Musical cats, verse #4: Communal concerns

Musical cats, verse #4: Communal concerns

The moving of cats is a delicate matter.

Perhaps that’s why we decided to do it all at once, to approximately 30,000 cats. Nowhere was our prudence and patience more evident than in the Community Room.

“Who, me? I’m just Henrietting the afternoon away.”

Longtime members of the Felis Catus reading community will recall that the Community Room was once The Big Giant Office. In the time before time, it was the Rugged Meeting Room, and that’s rugged as in carpeted, not rugged as in Liam Neeson. The vision, in that young and foolish time, was that the Community Room would be a catless zone for human work.

Young and foolish, like I said.

One cat moved in, then two, then three, then north of ten, and the rug became rugged as in a Nalgene bottle that’s made 400 trips up and down Everest. And been pooped upon. So the rug was ripped out, the cats prevailed, and the humans hunched over seemingly-smaller desks in a seemingly-shrinking room that was no longer quite right for much of anything.

Post-renovations, the Community Room has reclaimed its rightful title and purpose. With just three sleek desks tucked into the back, and a colossal conference table for morning volunteer meetings/feline grandstanding, it is a cats’ raceway, cuddle zone and sea of sunshine all at once.

This upgrade pleases our feline overlords.

Perhaps most pleased by the new digs is one Henrietta. The barely-five-pound princess of Adoption Room #3 was always a sunshine soaker, but in the Community Room she has an entire wall of windows in which to further bleach her grey-black-goofball fur. Rare is the day when Hen is not hot to the touch, a baked brisket covered in wild long curly-ish hair.


But Hen’s not the only happy heart in the new, true Community Room. Henrietta’s fellow former AR3-er, Luna, has found so much more to live for in this wide, wild, human-heavy room. Loopy Lu was always excited to see visitors, greeting them with trills and hugs and serious bites. But the Community Room has changed her life, what with its daily invitations to the morning volunteer meetings. On spring-loaded tiny toes, Luna will launch from one lap to the next, in search of the longest and tastiest human hair. If you let her, she’ll snuzzle, suck and consume large quantities of your mop, hugging her long white arms around you until her eyes turn pinwheel-y and it’s time to bite and move on.

But Luna duels for laps with Juliana. Where Luna’s signature weapons are her teeth, Juliana works with a primal yell that crackles the fresh paint straight off the walls. Your lap is open? “MAHHH!” The sky is blue? “MAHHH!” Veggie Straws are on sale? “MAAAHHHHH!” Your lap is occupied by another creature? “MAAOOWHHHHHH$%@!-smack!” Juliana is five pounds of hollering, happy huggitude, and every lap is a charming conquest.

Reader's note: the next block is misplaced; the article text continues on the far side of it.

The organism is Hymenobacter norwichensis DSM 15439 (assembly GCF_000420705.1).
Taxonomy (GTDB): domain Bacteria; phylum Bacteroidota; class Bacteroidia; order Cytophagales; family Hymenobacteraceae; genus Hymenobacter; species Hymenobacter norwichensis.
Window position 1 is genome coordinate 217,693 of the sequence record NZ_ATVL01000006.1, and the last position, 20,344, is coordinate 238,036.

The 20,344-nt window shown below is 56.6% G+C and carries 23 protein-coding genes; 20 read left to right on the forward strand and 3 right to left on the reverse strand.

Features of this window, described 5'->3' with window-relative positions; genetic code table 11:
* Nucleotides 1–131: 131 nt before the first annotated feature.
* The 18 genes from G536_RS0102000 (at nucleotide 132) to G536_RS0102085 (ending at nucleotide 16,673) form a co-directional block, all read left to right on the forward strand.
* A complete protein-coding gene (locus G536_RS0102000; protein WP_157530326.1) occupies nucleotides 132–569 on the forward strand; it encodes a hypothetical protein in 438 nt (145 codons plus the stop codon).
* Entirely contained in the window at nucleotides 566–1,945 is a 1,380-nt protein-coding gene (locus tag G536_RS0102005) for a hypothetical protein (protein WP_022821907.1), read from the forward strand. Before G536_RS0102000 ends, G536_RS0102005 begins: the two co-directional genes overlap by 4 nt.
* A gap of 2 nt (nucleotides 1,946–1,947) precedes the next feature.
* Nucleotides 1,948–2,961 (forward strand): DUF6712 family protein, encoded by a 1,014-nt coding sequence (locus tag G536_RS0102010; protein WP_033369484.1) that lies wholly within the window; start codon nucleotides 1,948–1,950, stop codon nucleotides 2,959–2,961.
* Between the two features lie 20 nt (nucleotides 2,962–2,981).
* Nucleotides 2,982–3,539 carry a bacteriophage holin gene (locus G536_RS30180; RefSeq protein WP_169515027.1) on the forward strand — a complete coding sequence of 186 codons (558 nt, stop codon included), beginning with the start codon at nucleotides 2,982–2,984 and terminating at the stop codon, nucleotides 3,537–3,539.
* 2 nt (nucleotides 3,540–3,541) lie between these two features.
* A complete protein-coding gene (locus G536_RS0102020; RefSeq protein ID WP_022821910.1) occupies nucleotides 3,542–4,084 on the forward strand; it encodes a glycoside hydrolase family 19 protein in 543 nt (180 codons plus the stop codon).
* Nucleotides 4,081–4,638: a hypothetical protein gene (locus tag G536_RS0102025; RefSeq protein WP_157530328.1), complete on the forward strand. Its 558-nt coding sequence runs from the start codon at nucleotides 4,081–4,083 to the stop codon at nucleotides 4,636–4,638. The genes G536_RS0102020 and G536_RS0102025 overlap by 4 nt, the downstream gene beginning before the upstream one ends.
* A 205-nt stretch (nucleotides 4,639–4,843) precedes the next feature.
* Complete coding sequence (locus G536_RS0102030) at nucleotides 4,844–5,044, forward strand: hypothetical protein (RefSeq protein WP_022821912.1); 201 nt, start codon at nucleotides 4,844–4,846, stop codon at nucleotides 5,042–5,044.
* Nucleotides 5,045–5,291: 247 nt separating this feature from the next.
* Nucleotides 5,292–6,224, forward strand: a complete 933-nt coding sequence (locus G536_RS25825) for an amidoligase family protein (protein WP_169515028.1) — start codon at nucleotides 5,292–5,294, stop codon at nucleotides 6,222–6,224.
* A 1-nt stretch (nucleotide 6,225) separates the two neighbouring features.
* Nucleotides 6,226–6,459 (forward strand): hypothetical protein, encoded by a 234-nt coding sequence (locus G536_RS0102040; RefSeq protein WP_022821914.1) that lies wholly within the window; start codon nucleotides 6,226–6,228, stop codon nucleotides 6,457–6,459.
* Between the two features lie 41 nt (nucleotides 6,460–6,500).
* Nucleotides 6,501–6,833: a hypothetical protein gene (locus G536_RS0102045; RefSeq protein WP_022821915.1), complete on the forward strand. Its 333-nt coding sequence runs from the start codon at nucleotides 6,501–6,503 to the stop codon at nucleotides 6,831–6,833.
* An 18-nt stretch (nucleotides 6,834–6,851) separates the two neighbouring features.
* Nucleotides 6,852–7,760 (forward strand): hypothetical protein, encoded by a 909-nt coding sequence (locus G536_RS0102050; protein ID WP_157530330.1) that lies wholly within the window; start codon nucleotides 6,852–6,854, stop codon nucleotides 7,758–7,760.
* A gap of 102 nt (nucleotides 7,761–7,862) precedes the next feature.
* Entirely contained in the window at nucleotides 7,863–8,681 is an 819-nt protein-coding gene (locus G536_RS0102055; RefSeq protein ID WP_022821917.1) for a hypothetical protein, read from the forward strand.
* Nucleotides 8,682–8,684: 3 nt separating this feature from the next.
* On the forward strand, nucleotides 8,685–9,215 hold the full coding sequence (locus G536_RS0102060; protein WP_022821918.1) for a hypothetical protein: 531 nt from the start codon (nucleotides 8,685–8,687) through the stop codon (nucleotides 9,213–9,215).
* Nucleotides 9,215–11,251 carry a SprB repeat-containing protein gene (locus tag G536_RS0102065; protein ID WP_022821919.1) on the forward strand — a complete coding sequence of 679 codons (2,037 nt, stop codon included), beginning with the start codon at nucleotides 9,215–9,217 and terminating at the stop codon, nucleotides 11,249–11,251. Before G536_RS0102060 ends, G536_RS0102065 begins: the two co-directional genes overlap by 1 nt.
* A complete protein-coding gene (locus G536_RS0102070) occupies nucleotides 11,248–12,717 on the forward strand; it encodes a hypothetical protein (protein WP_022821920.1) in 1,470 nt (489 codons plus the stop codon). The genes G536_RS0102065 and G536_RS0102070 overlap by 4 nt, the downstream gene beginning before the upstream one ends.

“More like Julian-UH-HUH!”

Not every cat in the Community Room was a clear choice for such communal living. Part of the whole “make-the-adoption-rooms-into-offices” enterprise involved evicting the adoption rooms’ inhabitants. (And re-victing them to more victorious digs, natch.) This meant the Community Room welcomed not only the ladies of AR3…but also the daft dizzy doofuses (doofi?) of AR1.

We’re talking Tux. Sammy. Max.



Max was Tabby’s Place’s first bona fide psychiatric case, way back in 2008. Surrendered to us for violent self-trauma, we soon learned that Max was prone to “other-trauma” on a grand scale, too. Years of patient work, including one zoned-out Himalayan therapy cat, brought Max to a place of calm but carefully-maintained peace in the Adoption Room. As long as very little changed around him, Max could live a contented, genocide-free life.

Moving to the Community Room would be the biggest change in Max’s life in a decade.
There could be blood.

Many individuals may have time for your frippery. Max is not one of them.

Truth demands that I confess there was growling, prowling, low-to-the-ground Navy SEAL behavior, with special screams between Max and Luna. But within mere days, Max was stretching full-length on the conference table; ignoring his many neighbors, mooching for attention, making the most of sunshiny life.

Yes. Triumph.

Any account of the new Community Room would be incomplete without mention of The Paraplegics. Fully 66.7% of Tabby’s Place’s paraplegic population resides in the Community Room. (Olive was invited, but she [a] attempted to murder everyone and [b] is really needed as our official lobby greeter, anyway.) June (pictured in top thumbnail) and, now, Pixie, hold court in the Community Room, skittering around feet and competing for highest sponsor count. (At the moment, Pixie is scrambling circles around June, so if you’re looking to help a honey out, jump aboard the June Jeep.) Pixie may have more sponsors, but June still wins the climbing contest, ascending and descending cat trees like an inky acrobat.

And truth be told, the life of the Community Room cats has us all flying high.


1 thought on “Musical cats, verse #4: Communal concerns

  1. Pixie is adorable, but that Henrietta – what amazing fur! Luna has beautiful eyes and Juliana has a beautiful face. June is a marvelous housepanther – and Max is, as ever, handsome! Thank you for the wonderful reminder of amazing Mozart. Thank you, Angela – a very enjoyable read!

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